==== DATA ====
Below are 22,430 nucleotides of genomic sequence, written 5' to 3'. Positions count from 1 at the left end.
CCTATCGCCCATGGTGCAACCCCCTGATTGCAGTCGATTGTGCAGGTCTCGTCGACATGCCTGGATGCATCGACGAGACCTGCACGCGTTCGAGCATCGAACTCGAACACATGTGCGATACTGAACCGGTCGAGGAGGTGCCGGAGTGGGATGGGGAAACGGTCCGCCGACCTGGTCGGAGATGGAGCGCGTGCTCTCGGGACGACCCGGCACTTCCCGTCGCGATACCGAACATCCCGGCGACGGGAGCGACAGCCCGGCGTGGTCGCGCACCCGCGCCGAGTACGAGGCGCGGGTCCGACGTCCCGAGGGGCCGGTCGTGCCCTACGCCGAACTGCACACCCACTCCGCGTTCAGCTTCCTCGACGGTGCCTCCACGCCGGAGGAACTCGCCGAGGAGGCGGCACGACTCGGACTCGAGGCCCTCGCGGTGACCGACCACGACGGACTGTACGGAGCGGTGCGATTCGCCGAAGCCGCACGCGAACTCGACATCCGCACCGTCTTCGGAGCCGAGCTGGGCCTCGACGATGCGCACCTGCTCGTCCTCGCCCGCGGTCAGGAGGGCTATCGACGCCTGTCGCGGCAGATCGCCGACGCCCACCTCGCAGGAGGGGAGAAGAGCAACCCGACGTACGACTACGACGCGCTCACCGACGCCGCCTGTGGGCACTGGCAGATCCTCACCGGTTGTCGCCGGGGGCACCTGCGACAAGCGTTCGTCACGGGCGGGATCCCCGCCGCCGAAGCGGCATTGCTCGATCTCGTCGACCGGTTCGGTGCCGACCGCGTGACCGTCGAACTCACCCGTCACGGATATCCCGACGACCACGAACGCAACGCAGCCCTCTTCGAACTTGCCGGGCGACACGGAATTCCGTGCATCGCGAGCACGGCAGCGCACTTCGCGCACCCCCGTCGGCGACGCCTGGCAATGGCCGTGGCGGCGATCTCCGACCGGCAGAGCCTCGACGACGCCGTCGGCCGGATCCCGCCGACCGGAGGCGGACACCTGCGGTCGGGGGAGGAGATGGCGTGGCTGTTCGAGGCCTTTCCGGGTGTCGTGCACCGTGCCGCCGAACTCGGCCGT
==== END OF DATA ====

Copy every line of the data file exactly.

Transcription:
Below are 22,430 nucleotides of genomic sequence, written 5' to 3'. Positions count from 1 at the left end.
CCTATCGCCCATGGTGCAACCCCCTGATTGCAGTCGATTGTGCAGGTCTCGTCGACATGCCTGGATGCATCGACGAGACCTGCACGCGTTCGAGCATCGAACTCGAACACATGTGCGATACTGAACCGGTCGAGGAGGTGCCGGAGTGGGATGGGGAAACGGTCCGCCGACCTGGTCGGAGATGGAGCGCGTGCTCTCGGGACGACCCGGCACTTCCCGTCGCGATACCGAACATCCCGGCGACGGGAGCGACAGCCCGGCGTGGTCGCGCACCCGCGCCGAGTACGAGGCGCGGGTCCGACGTCCCGAGGGGCCGGTCGTGCCCTACGCCGAACTGCACACCCACTCCGCGTTCAGCTTCCTCGACGGTGCCTCCACGCCGGAGGAACTCGCCGAGGAGGCGGCACGACTCGGACTCGAGGCCCTCGCGGTGACCGACCACGACGGACTGTACGGAGCGGTGCGATTCGCCGAAGCCGCACGCGAACTCGACATCCGCACCGTCTTCGGAGCCGAGCTGGGCCTCGACGATGCGCACCTGCTCGTCCTCGCCCGCGGTCAGGAGGGCTATCGACGCCTGTCGCGGCAGATCGCCGACGCCCACCTCGCAGGAGGGGAGAAGAGCAACCCGACGTACGACTACGACGCGCTCACCGACGCCGCCTGTGGGCACTGGCAGATCCTCACCGGTTGTCGCCGGGGGCACCTGCGACAAGCGTTCGTCACGGGCGGGATCCCCGCCGCCGAAGCGGCATTGCTCGATCTCGTCGACCGGTTCGGTGCCGACCGCGTGACCGTCGAACTCACCCGTCACGGATATCCCGACGACCACGAACGCAACGCAGCCCTCTTCGAACTTGCCGGGCGACACGGAATTCCGTGCATCGCGAGCACGGCAGCGCACTTCGCGCACCCCCGTCGGCGACGCCTGGCAATGGCCGTGGCGGCGATCTCCGACCGGCAGAGCCTCGACGACGCCGTCGGCCGGATCCCGCCGACCGGAGGCGGACACCTGCGGTCGGGGGAGGAGATGGCGTGGCTGTTCGAGGCCTTTCCGGGTGTCGTGCACCGTGCCGCCGAACTCGGCCGT